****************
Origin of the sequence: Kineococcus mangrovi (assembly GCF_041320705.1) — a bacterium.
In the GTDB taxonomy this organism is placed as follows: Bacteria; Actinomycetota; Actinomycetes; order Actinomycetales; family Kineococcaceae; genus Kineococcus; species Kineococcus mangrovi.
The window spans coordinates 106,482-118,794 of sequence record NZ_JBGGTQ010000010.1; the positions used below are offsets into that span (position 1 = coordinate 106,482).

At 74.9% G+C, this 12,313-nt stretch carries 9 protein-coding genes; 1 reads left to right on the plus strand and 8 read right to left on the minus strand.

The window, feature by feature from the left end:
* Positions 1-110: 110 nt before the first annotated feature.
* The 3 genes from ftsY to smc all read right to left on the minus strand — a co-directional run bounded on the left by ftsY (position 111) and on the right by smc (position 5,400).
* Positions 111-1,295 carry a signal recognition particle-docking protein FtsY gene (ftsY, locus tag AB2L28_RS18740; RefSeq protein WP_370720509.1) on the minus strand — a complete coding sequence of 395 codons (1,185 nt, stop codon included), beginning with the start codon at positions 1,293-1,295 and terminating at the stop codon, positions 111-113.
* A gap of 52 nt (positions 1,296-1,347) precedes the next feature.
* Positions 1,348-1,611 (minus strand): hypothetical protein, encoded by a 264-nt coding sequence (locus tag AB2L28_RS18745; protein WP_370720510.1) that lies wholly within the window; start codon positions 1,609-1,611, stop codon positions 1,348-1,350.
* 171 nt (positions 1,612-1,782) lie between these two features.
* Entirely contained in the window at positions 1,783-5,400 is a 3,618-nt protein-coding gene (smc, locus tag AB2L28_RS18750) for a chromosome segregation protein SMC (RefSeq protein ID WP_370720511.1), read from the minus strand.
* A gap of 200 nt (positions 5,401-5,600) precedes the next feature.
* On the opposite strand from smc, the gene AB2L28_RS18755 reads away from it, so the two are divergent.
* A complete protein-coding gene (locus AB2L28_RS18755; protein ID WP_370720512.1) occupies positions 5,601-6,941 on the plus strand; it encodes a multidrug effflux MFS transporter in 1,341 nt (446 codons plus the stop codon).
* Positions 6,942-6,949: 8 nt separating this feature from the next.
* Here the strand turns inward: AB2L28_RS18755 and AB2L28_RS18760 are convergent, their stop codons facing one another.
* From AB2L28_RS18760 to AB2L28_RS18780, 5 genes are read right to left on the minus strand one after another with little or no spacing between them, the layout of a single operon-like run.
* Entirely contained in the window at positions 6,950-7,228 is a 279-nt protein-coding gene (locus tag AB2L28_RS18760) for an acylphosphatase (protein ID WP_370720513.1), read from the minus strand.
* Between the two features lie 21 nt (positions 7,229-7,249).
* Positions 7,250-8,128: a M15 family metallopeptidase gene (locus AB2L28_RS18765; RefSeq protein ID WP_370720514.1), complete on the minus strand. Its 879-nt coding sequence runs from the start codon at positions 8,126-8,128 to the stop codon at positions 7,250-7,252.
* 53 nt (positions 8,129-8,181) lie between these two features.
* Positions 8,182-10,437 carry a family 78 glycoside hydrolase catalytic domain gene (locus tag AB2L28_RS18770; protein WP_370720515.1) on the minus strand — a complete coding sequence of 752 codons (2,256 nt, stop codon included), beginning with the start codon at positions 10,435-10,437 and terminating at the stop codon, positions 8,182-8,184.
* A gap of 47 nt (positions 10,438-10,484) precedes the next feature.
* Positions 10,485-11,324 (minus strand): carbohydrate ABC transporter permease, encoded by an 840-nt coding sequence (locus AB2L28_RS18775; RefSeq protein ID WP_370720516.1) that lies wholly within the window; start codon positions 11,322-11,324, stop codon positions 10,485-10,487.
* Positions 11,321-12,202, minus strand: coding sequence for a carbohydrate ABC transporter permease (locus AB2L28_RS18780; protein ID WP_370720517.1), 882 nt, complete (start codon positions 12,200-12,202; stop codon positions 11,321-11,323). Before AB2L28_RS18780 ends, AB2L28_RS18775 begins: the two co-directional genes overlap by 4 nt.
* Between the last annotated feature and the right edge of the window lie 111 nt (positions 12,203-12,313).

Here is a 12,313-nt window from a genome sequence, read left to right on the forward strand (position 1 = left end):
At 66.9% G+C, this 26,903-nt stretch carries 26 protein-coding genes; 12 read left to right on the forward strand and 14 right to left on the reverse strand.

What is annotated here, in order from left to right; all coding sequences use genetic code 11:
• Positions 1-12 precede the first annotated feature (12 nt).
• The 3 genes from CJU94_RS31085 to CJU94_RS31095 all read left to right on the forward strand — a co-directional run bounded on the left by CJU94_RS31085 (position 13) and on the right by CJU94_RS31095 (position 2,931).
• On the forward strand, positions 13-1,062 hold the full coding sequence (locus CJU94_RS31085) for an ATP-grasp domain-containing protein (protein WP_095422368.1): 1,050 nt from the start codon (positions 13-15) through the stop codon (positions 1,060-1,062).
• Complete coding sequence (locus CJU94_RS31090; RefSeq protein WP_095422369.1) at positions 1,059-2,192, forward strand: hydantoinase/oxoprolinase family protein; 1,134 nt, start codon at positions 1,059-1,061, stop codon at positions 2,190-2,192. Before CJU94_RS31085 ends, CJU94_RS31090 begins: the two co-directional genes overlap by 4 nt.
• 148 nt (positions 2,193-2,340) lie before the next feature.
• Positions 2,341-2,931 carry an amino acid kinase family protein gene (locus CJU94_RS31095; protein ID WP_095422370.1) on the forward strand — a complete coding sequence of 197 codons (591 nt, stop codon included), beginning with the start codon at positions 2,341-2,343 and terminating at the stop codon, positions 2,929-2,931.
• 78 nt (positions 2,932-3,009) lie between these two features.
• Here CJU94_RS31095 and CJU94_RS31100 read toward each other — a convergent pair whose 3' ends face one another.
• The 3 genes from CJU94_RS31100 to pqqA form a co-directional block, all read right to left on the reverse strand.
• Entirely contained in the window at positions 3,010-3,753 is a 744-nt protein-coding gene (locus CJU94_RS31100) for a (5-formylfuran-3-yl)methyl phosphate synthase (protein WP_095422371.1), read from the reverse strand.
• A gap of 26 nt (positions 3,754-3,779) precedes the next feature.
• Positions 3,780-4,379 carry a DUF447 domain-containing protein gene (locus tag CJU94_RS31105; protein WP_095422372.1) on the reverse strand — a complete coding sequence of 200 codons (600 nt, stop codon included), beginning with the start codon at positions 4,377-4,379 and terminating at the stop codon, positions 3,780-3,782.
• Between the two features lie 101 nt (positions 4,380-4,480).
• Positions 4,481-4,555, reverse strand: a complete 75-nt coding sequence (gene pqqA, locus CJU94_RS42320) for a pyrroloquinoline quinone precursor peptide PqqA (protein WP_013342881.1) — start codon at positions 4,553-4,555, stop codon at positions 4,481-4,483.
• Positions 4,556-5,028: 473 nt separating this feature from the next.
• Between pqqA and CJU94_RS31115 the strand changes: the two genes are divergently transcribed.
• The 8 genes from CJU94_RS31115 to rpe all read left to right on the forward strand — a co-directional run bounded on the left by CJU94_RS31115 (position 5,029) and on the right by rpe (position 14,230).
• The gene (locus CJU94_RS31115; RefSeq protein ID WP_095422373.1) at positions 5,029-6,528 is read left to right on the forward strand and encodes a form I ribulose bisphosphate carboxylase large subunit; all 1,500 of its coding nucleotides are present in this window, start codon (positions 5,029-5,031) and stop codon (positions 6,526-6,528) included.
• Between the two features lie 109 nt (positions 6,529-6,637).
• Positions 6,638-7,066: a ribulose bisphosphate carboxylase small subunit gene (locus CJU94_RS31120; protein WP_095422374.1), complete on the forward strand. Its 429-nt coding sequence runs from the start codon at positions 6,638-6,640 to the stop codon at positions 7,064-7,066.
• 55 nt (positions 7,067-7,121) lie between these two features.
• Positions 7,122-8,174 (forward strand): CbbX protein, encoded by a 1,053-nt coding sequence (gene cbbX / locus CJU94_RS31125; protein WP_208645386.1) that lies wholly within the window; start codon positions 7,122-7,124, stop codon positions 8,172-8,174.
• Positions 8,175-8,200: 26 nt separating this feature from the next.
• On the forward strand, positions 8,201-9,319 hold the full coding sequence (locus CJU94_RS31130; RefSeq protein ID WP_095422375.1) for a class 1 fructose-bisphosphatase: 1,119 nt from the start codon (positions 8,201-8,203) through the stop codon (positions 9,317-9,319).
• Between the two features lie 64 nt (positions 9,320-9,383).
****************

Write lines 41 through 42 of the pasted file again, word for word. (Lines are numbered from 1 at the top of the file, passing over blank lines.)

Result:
• A gap of 26 nt (positions 3,754-3,779) precedes the next feature.
• Positions 3,780-4,379 carry a DUF447 domain-containing protein gene (locus tag CJU94_RS31105; protein WP_095422372.1) on the reverse strand — a complete coding sequence of 200 codons (600 nt, stop codon included), beginning with the start codon at positions 4,377-4,379 and terminating at the stop codon, positions 3,780-3,782.